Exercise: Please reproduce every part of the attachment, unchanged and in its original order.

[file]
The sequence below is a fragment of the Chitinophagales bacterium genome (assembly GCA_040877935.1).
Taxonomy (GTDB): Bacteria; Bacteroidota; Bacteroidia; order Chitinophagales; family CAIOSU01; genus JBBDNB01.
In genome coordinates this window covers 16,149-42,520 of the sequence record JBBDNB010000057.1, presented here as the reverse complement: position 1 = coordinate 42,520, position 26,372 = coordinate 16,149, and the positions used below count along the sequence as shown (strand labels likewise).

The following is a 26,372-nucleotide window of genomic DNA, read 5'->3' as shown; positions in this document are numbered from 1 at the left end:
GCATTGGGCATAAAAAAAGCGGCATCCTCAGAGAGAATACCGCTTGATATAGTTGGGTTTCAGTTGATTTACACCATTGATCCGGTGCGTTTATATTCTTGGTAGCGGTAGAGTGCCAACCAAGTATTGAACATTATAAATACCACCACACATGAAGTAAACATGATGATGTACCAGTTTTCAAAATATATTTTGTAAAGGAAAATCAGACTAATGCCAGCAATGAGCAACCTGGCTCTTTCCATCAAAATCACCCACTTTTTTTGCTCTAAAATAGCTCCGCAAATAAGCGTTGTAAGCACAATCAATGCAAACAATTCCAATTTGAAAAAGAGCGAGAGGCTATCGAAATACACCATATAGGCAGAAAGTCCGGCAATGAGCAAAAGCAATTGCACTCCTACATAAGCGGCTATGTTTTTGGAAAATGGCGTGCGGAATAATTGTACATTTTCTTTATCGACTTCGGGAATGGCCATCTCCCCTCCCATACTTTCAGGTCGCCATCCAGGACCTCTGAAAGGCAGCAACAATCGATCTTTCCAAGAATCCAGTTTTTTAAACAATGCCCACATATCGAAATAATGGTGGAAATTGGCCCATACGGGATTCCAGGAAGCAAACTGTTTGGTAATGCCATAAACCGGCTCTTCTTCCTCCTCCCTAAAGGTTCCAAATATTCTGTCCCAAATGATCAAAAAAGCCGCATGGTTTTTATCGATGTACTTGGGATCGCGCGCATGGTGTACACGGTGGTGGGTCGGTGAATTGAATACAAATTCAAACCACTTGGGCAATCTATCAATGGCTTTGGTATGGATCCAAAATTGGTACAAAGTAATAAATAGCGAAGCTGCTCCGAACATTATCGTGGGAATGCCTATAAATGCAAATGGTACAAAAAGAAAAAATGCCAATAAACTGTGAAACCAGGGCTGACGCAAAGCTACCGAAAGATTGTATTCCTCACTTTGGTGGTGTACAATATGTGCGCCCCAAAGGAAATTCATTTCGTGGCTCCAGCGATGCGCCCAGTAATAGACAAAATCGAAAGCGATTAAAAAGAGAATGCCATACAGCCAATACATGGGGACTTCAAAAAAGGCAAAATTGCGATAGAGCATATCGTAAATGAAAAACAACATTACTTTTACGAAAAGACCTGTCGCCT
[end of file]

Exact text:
The sequence below is a fragment of the Chitinophagales bacterium genome (assembly GCA_040877935.1).
Taxonomy (GTDB): Bacteria; Bacteroidota; Bacteroidia; order Chitinophagales; family CAIOSU01; genus JBBDNB01.
In genome coordinates this window covers 16,149-42,520 of the sequence record JBBDNB010000057.1, presented here as the reverse complement: position 1 = coordinate 42,520, position 26,372 = coordinate 16,149, and the positions used below count along the sequence as shown (strand labels likewise).

The following is a 26,372-nucleotide window of genomic DNA, read 5'->3' as shown; positions in this document are numbered from 1 at the left end:
GCATTGGGCATAAAAAAAGCGGCATCCTCAGAGAGAATACCGCTTGATATAGTTGGGTTTCAGTTGATTTACACCATTGATCCGGTGCGTTTATATTCTTGGTAGCGGTAGAGTGCCAACCAAGTATTGAACATTATAAATACCACCACACATGAAGTAAACATGATGATGTACCAGTTTTCAAAATATATTTTGTAAAGGAAAATCAGACTAATGCCAGCAATGAGCAACCTGGCTCTTTCCATCAAAATCACCCACTTTTTTTGCTCTAAAATAGCTCCGCAAATAAGCGTTGTAAGCACAATCAATGCAAACAATTCCAATTTGAAAAAGAGCGAGAGGCTATCGAAATACACCATATAGGCAGAAAGTCCGGCAATGAGCAAAAGCAATTGCACTCCTACATAAGCGGCTATGTTTTTGGAAAATGGCGTGCGGAATAATTGTACATTTTCTTTATCGACTTCGGGAATGGCCATCTCCCCTCCCATACTTTCAGGTCGCCATCCAGGACCTCTGAAAGGCAGCAACAATCGATCTTTCCAAGAATCCAGTTTTTTAAACAATGCCCACATATCGAAATAATGGTGGAAATTGGCCCATACGGGATTCCAGGAAGCAAACTGTTTGGTAATGCCATAAACCGGCTCTTCTTCCTCCTCCCTAAAGGTTCCAAATATTCTGTCCCAAATGATCAAAAAAGCCGCATGGTTTTTATCGATGTACTTGGGATCGCGCGCATGGTGTACACGGTGGTGGGTCGGTGAATTGAATACAAATTCAAACCACTTGGGCAATCTATCAATGGCTTTGGTATGGATCCAAAATTGGTACAAAGTAATAAATAGCGAAGCTGCTCCGAACATTATCGTGGGAATGCCTATAAATGCAAATGGTACAAAAAGAAAAAATGCCAATAAACTGTGAAACCAGGGCTGACGCAAAGCTACCGAAAGATTGTATTCCTCACTTTGGTGGTGTACAATATGTGCGCCCCAAAGGAAATTCATTTCGTGGCTCCAGCGATGCGCCCAGTAATAGACAAAATCGAAAGCGATTAAAAAGAGAATGCCATACAGCCAATACATGGGGACTTCAAAAAAGGCAAAATTGCGATAGAGCATATCGTAAATGAAAAACAACATTACTTTTACGAAAAGACCTGTCGCCT